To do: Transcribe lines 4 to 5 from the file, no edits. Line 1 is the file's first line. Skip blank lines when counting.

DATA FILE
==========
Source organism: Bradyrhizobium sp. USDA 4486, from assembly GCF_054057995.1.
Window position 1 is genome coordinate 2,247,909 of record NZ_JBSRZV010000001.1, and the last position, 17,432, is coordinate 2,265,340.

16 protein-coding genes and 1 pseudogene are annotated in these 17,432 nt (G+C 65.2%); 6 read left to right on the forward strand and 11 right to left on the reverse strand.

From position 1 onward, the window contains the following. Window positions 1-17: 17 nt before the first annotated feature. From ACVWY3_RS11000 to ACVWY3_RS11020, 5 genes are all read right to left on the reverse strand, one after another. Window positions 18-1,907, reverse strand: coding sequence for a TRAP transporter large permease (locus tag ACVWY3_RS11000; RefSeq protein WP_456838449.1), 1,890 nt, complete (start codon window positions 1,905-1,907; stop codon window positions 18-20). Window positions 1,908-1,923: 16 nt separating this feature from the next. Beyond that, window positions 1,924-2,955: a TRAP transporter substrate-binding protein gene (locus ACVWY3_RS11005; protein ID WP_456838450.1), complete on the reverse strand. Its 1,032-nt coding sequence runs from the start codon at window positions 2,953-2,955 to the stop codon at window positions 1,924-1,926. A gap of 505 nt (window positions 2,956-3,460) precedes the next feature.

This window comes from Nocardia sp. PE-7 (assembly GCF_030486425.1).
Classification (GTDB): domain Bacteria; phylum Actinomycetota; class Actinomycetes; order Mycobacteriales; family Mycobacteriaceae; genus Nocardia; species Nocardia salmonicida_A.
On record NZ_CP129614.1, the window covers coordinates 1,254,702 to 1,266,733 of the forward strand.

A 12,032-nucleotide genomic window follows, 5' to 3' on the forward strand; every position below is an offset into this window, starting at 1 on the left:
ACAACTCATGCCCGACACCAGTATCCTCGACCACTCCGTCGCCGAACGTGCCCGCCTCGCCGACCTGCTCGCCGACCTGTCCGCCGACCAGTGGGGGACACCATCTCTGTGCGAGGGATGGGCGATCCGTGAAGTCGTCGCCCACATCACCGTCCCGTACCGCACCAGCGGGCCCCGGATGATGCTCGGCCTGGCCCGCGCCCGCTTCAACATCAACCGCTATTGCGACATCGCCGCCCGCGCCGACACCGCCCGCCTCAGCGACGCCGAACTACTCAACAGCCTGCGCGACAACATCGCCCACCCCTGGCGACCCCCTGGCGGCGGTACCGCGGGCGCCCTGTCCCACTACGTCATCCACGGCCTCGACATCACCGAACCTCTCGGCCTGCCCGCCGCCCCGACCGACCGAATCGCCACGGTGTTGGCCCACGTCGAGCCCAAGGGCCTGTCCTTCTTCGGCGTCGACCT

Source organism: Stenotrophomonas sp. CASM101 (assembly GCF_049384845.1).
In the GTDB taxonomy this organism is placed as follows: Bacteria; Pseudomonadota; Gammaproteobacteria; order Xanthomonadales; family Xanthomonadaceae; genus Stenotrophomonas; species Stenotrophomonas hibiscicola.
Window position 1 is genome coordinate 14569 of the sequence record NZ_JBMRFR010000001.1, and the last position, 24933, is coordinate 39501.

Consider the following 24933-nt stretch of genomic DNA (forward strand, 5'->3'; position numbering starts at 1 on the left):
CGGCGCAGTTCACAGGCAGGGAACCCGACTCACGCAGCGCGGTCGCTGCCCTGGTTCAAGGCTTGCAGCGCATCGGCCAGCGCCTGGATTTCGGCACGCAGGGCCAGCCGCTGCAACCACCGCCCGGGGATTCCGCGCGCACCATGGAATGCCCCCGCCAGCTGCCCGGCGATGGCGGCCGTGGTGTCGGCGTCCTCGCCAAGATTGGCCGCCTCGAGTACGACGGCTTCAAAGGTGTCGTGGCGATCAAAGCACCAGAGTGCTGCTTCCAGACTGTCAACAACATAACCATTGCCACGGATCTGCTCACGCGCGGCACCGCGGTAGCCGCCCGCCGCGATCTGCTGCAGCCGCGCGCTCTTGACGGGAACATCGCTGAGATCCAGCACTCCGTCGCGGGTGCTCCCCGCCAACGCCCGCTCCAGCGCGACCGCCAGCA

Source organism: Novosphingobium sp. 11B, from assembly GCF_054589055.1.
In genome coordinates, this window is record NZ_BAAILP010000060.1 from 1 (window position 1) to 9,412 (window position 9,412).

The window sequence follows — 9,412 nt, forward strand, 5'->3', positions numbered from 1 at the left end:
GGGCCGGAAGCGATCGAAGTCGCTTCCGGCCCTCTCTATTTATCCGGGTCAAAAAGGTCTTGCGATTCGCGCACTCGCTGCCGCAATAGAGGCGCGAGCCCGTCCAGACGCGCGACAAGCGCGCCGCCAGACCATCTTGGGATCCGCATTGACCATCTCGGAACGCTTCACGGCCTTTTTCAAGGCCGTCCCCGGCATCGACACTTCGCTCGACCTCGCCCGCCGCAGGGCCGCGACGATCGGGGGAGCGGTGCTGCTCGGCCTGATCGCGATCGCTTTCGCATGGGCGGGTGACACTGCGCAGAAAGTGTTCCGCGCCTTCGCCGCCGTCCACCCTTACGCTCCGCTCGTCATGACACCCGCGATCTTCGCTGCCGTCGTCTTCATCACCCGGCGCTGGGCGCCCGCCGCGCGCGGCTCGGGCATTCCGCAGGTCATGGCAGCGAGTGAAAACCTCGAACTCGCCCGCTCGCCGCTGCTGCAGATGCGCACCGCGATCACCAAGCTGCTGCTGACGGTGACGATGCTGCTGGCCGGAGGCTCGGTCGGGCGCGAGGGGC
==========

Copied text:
From position 1 onward, the window contains the following. Window positions 1-17: 17 nt before the first annotated feature. From ACVWY3_RS11000 to ACVWY3_RS11020, 5 genes are all read right to left on the reverse strand, one after another. Window positions 18-1,907, reverse strand: coding sequence for a TRAP transporter large permease (locus tag ACVWY3_RS11000; RefSeq protein WP_456838449.1), 1,890 nt, complete (start codon window positions 1,905-1,907; stop codon window positions 18-20). Window positions 1,908-1,923: 16 nt separating this feature from the next. Beyond that, window positions 1,924-2,955: a TRAP transporter substrate-binding protein gene (locus ACVWY3_RS11005; protein ID WP_456838450.1), complete on the reverse strand. Its 1,032-nt coding sequence runs from the start codon at window positions 2,953-2,955 to the stop codon at window positions 1,924-1,926. A gap of 505 nt (window positions 2,956-3,460) precedes the next feature.

This window comes from Nocardia sp. PE-7 (assembly GCF_030486425.1).